The omakase is so decadent and precious, where the chef gives you his favorite and freshest pieces in a well designed meal. But I still dont understand the difference between an omakase and a kaiseki. According to chowhound.com, its laughable I would even relate the two. An omakase is chefs choice based on whats fresh and his ability to read your reactions to what hes serving you, so its very important that you are seated at the sushi bar. He will keep serving you until you cry mercy but the prices vary every time based on market prices and how much you got. Kaiseki dining is super-traditional formal dining with a set course of menu items, served with a rigorous attention to detail while seated in a private traditional Japanese style zaseki room (kneeling on mats on a tatami floor). Kaiseki cooking, like omakase, also uses seasonal local ingredients but there is no interaction with the chef and no deviation from the menu. There are rules to a kaiseki meal, such as there will be at least one dish that is steamed, simmered, fried, grilled, and raw. Because of all the rules, kaiseki dining is difficult to find outside of Japan, but I will make it my mission to experience it. 15 East has kaiseki-like tasting menu that will most definitely try but I doubt it comes with all the fan-fare.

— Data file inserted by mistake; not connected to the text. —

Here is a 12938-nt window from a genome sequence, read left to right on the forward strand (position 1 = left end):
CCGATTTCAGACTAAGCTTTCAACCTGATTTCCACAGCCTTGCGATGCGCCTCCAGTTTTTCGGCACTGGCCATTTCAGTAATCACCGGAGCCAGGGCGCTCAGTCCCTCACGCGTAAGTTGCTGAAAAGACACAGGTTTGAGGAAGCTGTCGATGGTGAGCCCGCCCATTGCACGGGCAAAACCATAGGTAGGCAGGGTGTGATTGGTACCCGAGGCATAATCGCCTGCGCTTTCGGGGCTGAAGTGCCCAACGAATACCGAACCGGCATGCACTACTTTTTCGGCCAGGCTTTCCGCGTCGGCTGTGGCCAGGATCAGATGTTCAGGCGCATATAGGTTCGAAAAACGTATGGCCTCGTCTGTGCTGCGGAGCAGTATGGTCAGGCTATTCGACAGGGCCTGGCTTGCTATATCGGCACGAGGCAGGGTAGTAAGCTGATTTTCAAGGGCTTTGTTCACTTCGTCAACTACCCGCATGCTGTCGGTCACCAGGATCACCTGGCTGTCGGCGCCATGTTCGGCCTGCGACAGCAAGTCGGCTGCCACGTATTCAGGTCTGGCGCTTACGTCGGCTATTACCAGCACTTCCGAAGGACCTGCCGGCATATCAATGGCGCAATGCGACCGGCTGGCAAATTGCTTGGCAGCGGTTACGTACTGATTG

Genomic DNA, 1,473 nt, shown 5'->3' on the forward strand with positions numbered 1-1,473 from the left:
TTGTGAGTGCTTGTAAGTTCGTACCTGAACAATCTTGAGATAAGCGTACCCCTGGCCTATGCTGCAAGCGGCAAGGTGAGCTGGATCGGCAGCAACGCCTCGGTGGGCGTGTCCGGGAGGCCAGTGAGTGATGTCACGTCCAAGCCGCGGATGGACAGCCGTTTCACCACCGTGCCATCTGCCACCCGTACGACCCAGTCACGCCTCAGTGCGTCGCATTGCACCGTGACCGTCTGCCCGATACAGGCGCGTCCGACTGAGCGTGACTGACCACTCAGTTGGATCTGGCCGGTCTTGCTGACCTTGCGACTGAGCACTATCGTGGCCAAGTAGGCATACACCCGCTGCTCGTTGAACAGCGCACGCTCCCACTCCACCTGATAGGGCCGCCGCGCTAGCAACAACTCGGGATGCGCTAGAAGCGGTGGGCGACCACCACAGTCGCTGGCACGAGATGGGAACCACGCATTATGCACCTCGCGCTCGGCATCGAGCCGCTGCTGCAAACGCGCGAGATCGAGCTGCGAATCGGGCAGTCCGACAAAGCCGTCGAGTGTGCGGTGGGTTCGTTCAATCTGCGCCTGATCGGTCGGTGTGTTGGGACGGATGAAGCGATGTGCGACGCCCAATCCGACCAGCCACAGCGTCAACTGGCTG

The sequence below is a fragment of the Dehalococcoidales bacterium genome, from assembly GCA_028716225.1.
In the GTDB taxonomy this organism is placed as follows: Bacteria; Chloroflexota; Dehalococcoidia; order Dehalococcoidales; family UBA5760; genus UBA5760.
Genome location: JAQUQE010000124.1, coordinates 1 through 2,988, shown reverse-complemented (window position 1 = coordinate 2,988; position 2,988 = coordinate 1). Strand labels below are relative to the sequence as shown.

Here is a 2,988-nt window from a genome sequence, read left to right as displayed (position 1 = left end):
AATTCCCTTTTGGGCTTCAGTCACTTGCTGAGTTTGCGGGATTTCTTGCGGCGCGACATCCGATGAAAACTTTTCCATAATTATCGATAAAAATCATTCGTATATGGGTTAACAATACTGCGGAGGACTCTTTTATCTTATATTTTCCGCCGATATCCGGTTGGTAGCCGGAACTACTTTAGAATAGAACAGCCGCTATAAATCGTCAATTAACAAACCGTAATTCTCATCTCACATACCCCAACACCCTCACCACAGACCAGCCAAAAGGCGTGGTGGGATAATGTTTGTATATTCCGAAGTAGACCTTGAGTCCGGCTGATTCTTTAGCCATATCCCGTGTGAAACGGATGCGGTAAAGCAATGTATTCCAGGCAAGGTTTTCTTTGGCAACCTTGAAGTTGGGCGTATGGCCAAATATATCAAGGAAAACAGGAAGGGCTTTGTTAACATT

All the sakes and food were fantastic. I particularly liked the squid which is massaged for 45 minutes before its grilled and it has the same taste and mouth feel as brisket. Think about that. It was literally unbelievable. The one thing I will never forget is the sea urchin, although I have forgotten what about it this time that finally made me change my mind. Once every few years I promise to try sea urchin again with an open mind at only the best sushi restaurant hoping I will finally understand its appeal. Its almost a waste since I have never wavered until now. I dont know if it was put in a perfect balanced meal or I was just wasted by the time it came, but I really enjoyed it. I will have to go back sober and closely examine whats different this time.

Aside from the nama aperitif, the Denshin Haru Nama Junmai Ginjyo, I had the Kikuhime “Gold Sword” Junmai Special Release but I particularly enjoyed the Dewa No Yuki “Snow” Junmai Kimoto Special Release from Yamagata. My favorite Junmais are from the colder regions because they tend to be light, crisp, and clean, and less rich than the junmais.

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Taking a Language of Wine class at Astor Center with May Matta-Aliah